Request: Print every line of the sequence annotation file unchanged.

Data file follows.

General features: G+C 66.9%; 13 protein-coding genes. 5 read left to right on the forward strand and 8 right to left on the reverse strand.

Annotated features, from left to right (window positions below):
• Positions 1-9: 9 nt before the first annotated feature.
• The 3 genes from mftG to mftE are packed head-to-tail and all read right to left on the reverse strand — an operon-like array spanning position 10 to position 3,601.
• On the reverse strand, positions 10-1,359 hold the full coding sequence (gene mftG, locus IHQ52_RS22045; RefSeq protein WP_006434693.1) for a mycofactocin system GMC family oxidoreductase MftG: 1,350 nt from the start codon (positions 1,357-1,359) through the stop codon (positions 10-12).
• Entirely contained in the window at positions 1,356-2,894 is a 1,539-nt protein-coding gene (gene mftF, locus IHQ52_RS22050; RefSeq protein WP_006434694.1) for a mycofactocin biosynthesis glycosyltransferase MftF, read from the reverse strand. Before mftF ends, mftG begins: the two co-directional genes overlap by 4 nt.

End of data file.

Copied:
General features: G+C 66.9%; 13 protein-coding genes. 5 read left to right on the forward strand and 8 right to left on the reverse strand.

Annotated features, from left to right (window positions below):
• Positions 1-9: 9 nt before the first annotated feature.
• The 3 genes from mftG to mftE are packed head-to-tail and all read right to left on the reverse strand — an operon-like array spanning position 10 to position 3,601.
• On the reverse strand, positions 10-1,359 hold the full coding sequence (gene mftG, locus IHQ52_RS22045; RefSeq protein WP_006434693.1) for a mycofactocin system GMC family oxidoreductase MftG: 1,350 nt from the start codon (positions 1,357-1,359) through the stop codon (positions 10-12).
• Entirely contained in the window at positions 1,356-2,894 is a 1,539-nt protein-coding gene (gene mftF, locus IHQ52_RS22050; RefSeq protein WP_006434694.1) for a mycofactocin biosynthesis glycosyltransferase MftF, read from the reverse strand. Before mftF ends, mftG begins: the two co-directional genes overlap by 4 nt.